taxing times

Ebooks. Love them much. If only publishers wouldn’t make them so hard to come by. Some may recall my problematic attempts to get the e of the last Matthew Reilly. In December last year, it cost Oz$26 and it’s now down to about Oz$15 (marked down from $41.75!!! now that’s an expensive ebook). Ultimately I paid Oz$23 for the hardcover from Kmart.

I’ve been thinking further on ebook pain. A chunk of the pain, better known as DRM, strikes me as being somewhat ereader specific. The presence of DRM causes pain for many folk, though I think also enables library lending models ie the ability to have an ebook loan “expire”.

As an aside, I think ebook lending is an interim solution to allow folk to get used to ebooks in a familiar setting – I reckon the reality is that “lending” is about to disappear.

But DRM doesn’t really cause pain to a lot of folk, particularly those with a computer or a tablet or a smart phone. It’s mostly possible now, with such devices, to download an app for each of the main platforms ie owners can download apps for kindle and sony and kobo and so forth and buy the book they want, where they want. The hard bit being remembering which book you bought with which app…though no doubt there are apps to handle that.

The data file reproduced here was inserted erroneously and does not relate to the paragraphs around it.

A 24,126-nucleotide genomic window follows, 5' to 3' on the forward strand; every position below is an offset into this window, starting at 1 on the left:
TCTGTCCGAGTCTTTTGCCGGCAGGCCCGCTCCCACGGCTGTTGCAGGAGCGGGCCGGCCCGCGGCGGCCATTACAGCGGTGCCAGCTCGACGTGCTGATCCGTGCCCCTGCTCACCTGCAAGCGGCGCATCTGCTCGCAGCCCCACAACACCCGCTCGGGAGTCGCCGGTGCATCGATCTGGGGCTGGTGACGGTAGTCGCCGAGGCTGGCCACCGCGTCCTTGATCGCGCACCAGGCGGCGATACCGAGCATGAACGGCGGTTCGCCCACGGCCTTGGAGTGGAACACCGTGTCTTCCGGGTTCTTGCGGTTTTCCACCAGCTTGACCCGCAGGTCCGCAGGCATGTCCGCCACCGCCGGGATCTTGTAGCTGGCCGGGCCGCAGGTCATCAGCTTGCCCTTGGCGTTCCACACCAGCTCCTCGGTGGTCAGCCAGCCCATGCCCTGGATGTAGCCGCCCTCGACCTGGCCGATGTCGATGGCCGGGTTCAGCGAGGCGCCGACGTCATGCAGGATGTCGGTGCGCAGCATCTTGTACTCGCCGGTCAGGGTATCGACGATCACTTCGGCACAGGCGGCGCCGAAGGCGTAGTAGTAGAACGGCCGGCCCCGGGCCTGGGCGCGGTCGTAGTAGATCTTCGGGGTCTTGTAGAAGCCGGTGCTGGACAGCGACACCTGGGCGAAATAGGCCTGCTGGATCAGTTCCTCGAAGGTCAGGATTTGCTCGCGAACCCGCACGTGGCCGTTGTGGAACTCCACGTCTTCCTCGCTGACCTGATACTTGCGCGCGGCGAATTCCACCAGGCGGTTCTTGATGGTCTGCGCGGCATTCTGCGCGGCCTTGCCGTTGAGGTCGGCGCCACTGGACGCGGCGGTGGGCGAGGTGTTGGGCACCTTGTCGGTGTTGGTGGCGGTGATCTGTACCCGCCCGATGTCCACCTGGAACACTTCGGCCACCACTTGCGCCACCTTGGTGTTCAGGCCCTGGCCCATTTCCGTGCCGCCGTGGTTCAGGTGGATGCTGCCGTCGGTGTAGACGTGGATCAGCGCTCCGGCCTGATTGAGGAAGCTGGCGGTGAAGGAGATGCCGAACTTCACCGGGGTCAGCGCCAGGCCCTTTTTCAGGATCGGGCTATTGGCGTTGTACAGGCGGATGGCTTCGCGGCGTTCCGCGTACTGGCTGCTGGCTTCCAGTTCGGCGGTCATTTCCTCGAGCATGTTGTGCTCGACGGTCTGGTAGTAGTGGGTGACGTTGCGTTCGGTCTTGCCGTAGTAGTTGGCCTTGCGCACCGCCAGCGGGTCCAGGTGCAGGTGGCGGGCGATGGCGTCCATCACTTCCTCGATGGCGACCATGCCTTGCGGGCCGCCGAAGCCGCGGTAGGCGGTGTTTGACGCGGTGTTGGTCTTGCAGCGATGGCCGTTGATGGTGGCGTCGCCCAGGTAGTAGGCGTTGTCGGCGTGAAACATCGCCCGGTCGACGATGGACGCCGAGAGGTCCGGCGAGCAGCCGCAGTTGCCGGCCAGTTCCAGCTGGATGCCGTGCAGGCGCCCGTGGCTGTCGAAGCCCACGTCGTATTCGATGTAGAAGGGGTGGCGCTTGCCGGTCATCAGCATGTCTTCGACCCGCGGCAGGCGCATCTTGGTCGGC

The people worst affected by DRM are those folk who bought dedicated ereaders ie people who wanted a device specifically for reading books (there are dedicated readers on many devices)…I say this as someone who has a kindle and a sony. Legally, if I want to buy an ebook, I can only buy what my device supports eg from Angus & Robertson or Borders locally for sony, or Amazon for kindle. If I want to buy from Amazon for my Sony, legally I can’t. If I had a tablet (android or windows or apple or…) I could use the kindle app and buy from Amazon, or use the kobo app and buy from kobo or A&R…and so on.

Buying print books is mostly a matter of shopping around for a cheap price or for a bookshop that has the books you want. For me, I occasionally buy from independent shops, from chains, from amazon, from bookdepository (oh wait, that is amazon these days – but the prices are still better), and of course I also check via booko.

I don’t have that freedom with e.

With e, I’m at the mercy of which vendors support the device I prefer to read on…right now, my sony is my ereader of choice, though previously it was an older kindle. Using a sony means technically, I can’t buy from Amazon. At All! With that said, there are tools to get around this problem. It’s possible, without much effort to strip off the DRM ie you can do it without knowing code. The advantage of stripping off DRM is that you can then convert your legally purchased ebook, to the format that suits the device you have.

I suspect stripping off DRM via such methods is illegal, at least in Oz. Though the only people who really need to do so, are folk with ereaders. As I say, if you have a tablet, you can buy from anywhere so long as you have the relevant app. DRM means that folk with dedicated ereaders are effectively cut off from the flexibility of the rest of the book buying public.

2 thoughts on “taxing times

  1. I will be really interested to see the level of uptake vs the level of complaints when the WA consortia starts in a few months. It really surprises me that public demand hasn’t swayed publishers at all…

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